Exhibitions/ Art Object

Flowers and Trees of the Twelve Months

Nakamura Hōchū (Japanese, died 1819)
Edo period (1615–1868)
ca. 1804–8
Twelve fans on a pair of two-panel folding screens; ink, color, and gold on paper
Overall: 65 1/2 x 72 3/16 in. (166.4 x 183.4 cm)
Credit Line:
Gitter-Yelen Collection
Not on view
On this pair of screens, fan-shaped compositions, each painted with a motif emblematic of one of the twelve months of the year, are scattered across a ground of two-toned golden mists. Gold accents and mottled ink (tarashikomi) bring to life stylized wisteria vines curling in the late spring sun; maple leaves falling into the swift current of a river in autumn; and touches of white shell pigment that cloak a wintry scene of black pine. The artist reached a high degree of abstraction in his depiction of summer corn, which appears at the center of the right-hand panel of the left-hand screen. He signed each of the paintings, and sealed six with a round seal, six with a square one. Like these screens, many of his paintings demonstrate the influence of Ogata Kōrin. However, the Osaka-based Hōchū also moved in Confucian literary circles, and took interest in Chinese-style literati painting (Nanga).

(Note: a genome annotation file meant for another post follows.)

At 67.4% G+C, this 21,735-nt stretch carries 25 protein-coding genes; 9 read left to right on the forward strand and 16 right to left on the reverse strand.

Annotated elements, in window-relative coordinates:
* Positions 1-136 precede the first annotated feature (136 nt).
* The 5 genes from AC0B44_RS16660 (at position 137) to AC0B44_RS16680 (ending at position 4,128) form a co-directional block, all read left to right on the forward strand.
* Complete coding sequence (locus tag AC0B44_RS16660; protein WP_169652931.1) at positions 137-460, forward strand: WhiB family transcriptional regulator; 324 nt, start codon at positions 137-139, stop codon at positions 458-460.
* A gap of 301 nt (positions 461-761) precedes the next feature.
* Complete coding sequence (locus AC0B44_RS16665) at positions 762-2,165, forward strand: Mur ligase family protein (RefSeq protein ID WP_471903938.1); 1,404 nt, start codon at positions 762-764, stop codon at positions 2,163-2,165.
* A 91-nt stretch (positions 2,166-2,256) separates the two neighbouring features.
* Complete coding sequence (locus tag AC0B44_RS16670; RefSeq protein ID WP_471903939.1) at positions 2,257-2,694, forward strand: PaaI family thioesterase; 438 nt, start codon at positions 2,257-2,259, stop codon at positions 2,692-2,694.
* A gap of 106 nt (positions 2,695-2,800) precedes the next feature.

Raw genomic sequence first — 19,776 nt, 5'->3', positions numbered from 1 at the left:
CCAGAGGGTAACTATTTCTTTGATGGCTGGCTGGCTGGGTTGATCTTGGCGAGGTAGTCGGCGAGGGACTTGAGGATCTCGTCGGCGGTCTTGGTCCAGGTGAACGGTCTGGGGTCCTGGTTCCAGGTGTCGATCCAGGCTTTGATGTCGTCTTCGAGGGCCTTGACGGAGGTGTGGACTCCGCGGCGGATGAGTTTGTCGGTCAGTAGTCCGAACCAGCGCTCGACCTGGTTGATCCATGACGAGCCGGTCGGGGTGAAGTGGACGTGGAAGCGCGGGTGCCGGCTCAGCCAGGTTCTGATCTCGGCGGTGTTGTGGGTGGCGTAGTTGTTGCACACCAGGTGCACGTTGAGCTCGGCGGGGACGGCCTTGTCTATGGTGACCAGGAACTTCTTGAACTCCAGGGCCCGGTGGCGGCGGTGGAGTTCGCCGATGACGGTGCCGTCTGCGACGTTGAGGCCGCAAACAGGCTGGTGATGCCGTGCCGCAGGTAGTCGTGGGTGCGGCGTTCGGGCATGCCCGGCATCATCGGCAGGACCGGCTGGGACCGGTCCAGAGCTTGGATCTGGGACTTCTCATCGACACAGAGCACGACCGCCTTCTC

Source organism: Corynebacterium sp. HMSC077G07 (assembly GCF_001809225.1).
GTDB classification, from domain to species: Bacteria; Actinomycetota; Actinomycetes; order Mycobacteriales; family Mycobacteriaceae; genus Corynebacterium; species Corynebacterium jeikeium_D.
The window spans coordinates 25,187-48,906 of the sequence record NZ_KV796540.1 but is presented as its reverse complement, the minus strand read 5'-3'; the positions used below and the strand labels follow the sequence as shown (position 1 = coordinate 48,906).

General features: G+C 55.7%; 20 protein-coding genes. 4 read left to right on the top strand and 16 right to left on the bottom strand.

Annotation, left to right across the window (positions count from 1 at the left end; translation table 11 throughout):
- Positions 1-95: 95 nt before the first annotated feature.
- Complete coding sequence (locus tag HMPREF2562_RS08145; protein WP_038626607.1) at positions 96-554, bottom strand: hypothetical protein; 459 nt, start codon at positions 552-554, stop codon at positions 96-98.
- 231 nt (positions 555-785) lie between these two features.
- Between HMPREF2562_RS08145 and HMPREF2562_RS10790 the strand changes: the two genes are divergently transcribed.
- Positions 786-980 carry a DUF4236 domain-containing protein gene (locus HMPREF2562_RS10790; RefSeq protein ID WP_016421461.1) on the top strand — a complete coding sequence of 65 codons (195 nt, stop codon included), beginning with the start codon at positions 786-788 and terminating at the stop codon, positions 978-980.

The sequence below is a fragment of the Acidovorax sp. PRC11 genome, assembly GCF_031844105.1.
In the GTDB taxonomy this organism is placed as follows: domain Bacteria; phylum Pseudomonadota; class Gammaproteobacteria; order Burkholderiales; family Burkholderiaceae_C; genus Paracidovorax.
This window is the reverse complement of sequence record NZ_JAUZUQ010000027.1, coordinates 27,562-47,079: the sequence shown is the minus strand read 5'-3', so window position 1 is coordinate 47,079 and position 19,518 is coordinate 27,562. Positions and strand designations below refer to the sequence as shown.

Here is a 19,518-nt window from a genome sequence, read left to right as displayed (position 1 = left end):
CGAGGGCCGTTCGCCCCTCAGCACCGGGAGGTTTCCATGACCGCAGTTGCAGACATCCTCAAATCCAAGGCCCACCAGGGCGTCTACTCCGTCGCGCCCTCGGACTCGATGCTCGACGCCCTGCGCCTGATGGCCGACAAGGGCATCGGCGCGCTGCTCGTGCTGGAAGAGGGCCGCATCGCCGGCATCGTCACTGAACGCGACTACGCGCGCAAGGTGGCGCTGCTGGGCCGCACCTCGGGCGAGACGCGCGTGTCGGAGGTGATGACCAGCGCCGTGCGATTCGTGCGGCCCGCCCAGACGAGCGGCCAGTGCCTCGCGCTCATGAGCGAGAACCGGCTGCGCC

New York. The Metropolitan Museum of Art. "Designing Nature: The Rinpa Aesthetic in Japanese Art," May 26, 2012–January 13, 2013.